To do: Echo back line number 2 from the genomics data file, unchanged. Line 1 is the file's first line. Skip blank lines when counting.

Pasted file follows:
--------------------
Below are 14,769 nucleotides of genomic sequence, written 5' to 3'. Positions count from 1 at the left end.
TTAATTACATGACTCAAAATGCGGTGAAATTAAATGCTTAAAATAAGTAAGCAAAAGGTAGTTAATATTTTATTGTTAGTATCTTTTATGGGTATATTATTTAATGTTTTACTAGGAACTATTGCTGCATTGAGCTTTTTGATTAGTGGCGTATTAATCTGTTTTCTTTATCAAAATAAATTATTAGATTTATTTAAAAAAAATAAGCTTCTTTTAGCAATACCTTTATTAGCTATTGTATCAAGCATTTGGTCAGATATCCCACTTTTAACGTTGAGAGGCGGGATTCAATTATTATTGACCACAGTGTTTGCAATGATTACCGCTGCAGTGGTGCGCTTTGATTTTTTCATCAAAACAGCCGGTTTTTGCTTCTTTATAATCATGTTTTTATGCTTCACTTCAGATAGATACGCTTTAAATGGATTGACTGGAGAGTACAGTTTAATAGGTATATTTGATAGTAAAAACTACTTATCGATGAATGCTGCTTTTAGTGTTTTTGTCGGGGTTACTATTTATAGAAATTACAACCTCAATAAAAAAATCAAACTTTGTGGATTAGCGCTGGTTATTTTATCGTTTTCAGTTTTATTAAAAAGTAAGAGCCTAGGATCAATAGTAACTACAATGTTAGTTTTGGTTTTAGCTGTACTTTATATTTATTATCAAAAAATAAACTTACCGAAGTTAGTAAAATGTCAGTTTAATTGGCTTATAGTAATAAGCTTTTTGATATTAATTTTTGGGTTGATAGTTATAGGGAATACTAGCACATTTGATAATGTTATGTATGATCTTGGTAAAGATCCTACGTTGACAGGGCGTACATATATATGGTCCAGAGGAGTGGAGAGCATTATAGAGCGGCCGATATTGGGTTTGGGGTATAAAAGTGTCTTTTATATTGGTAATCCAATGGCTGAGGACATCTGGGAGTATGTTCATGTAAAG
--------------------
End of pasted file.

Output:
TTAATTACATGACTCAAAATGCGGTGAAATTAAATGCTTAAAATAAGTAAGCAAAAGGTAGTTAATATTTTATTGTTAGTATCTTTTATGGGTATATTATTTAATGTTTTACTAGGAACTATTGCTGCATTGAGCTTTTTGATTAGTGGCGTATTAATCTGTTTTCTTTATCAAAATAAATTATTAGATTTATTTAAAAAAAATAAGCTTCTTTTAGCAATACCTTTATTAGCTATTGTATCAAGCATTTGGTCAGATATCCCACTTTTAACGTTGAGAGGCGGGATTCAATTATTATTGACCACAGTGTTTGCAATGATTACCGCTGCAGTGGTGCGCTTTGATTTTTTCATCAAAACAGCCGGTTTTTGCTTCTTTATAATCATGTTTTTATGCTTCACTTCAGATAGATACGCTTTAAATGGATTGACTGGAGAGTACAGTTTAATAGGTATATTTGATAGTAAAAACTACTTATCGATGAATGCTGCTTTTAGTGTTTTTGTCGGGGTTACTATTTATAGAAATTACAACCTCAATAAAAAAATCAAACTTTGTGGATTAGCGCTGGTTATTTTATCGTTTTCAGTTTTATTAAAAAGTAAGAGCCTAGGATCAATAGTAACTACAATGTTAGTTTTGGTTTTAGCTGTACTTTATATTTATTATCAAAAAATAAACTTACCGAAGTTAGTAAAATGTCAGTTTAATTGGCTTATAGTAATAAGCTTTTTGATATTAATTTTTGGGTTGATAGTTATAGGGAATACTAGCACATTTGATAATGTTATGTATGATCTTGGTAAAGATCCTACGTTGACAGGGCGTACATATATATGGTCCAGAGGAGTGGAGAGCATTATAGAGCGGCCGATATTGGGTTTGGGGTATAAAAGTGTCTTTTATATTGGTAATCCAATGGCTGAGGACATCTGGGAGTATGTTCATGTAAAG